Lore of the Inuit peoples claim Labradorite fell from the frozen fire of the Aurora Borealis, an ordinary stone that transforms to the extraordinary, shimmering in a mystical light that separates the waking world from unseen realms. Labradorite is also the most powerful protector of the mineral kingdom, creating a shielding force throughout the aura and strengthening natural energies from within. It protects against the negativity and misfortunes of this world, and provides safe exploration into alternate levels of consciousness and in facilitating visionary experiences from the past or the future. Labradorite is a member of the Feldspar family and is treasured for its remarkable play of color, known as labradorescence. The stone, usually gray-green, dark gray, black or grayish-white, is composed in aggregate layers that refract light as iridescent flashes of peacock blue, gold, pale green, or coppery red. The predominant blue varies within the light, displaying hues from deepest blue to various shades of pale, almost blue-green. Labradorite tempers the negative side of our personality, the traits and actions that rob our energy and may produce depression or shame. Labradorite calms an overactive mind and energizes the imagination, bringing in new ideas. It is a wonderful tool for returning joy and spontaneity back to one's life. It helps eliminate the emotional drain of daily routine or being weighed down by responsibility, and awakens a sense of adventure and change. Eskimo legend is that in a fit of passion over lost love a great warrior threw his sword into a stone wall which casued the stone to shatter. This released the Northern Lights and the stone turned into Labradorite.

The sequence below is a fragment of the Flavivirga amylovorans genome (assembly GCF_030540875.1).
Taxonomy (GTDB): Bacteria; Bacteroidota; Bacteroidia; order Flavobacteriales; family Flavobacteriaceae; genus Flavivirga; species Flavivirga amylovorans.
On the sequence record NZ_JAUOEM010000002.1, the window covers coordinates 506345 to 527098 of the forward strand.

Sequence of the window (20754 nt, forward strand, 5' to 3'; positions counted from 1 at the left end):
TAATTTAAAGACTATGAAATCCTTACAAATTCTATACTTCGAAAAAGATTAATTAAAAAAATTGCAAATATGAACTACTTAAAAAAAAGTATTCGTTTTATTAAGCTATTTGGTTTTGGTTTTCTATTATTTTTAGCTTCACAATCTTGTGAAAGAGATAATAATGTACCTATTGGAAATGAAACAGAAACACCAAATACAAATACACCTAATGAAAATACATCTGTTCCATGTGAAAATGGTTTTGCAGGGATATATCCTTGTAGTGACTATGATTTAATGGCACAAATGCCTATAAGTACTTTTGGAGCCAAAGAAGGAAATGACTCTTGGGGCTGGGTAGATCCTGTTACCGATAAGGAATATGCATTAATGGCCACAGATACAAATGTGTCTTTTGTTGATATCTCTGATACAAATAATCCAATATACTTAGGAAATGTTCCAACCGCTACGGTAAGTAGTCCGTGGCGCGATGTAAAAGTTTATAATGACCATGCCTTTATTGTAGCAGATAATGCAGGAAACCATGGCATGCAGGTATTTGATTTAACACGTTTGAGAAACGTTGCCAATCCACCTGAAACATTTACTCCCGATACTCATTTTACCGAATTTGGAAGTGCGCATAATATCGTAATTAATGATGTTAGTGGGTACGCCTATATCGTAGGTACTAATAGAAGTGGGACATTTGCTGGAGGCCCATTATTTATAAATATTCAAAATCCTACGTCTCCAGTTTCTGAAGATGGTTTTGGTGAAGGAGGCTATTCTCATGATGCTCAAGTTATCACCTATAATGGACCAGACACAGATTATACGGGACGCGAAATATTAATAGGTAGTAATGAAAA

Every natural substance has a unique vibration that creates an energy field, and metal is no exception. Throughout the world Silver is identified with the lunar manifestations of the Great Mother, the eternal goddess. Like the moon and water, Silver acts as a "mirror to the soul", allowing one to see deep within the self without judgment, bringing people calm and balance. Silver is used to 'draw down the moon' during lunar ceremonies, giving the wearer use of the moons energy and protecting them from negativity. Silver's connection to the spiritual life is seen in many traditional cultures where people live in union and carry deep respect for the earth. It is believed that wearing it brings one more harmony with the vibrations and flow of the universe. Silver's properties are strongest during the new and full moon. As Silver relates to the moon, so does it relate to the yin or feminine energies, and can help those who are too aggressive to bring peace into their awareness. As such, Silver also helps one to get in touch with their own emotions and intuition, by allowing the acknowledgment of one's inner voice instead of repressing it. It is used to conjure patience and perseverance to the wearer, and it is used extensively with gemstones due to the fact that the metal attracts and retains the qualities emitted by the stones. The metal is reflective, and as the moon reflects the light of the sun, so does silver reflect the energy of its wearer.In Norse mythology, the name Ægir translates to "ocean." Ægir and his wife Ran are seen as the animating powers of the ocean and it's various qualities. Ægir is often portrayed as a gracious host to the gods, and personifies the more benevolent aspects of the sea, while Ran seems to correspond to its more sinister aspects, usually mentioned in the context of growing unfortunate seafarers and dragging them down to the depths of the sea. Together the couple has nine daughters, often interpreted as being spirits of the waves.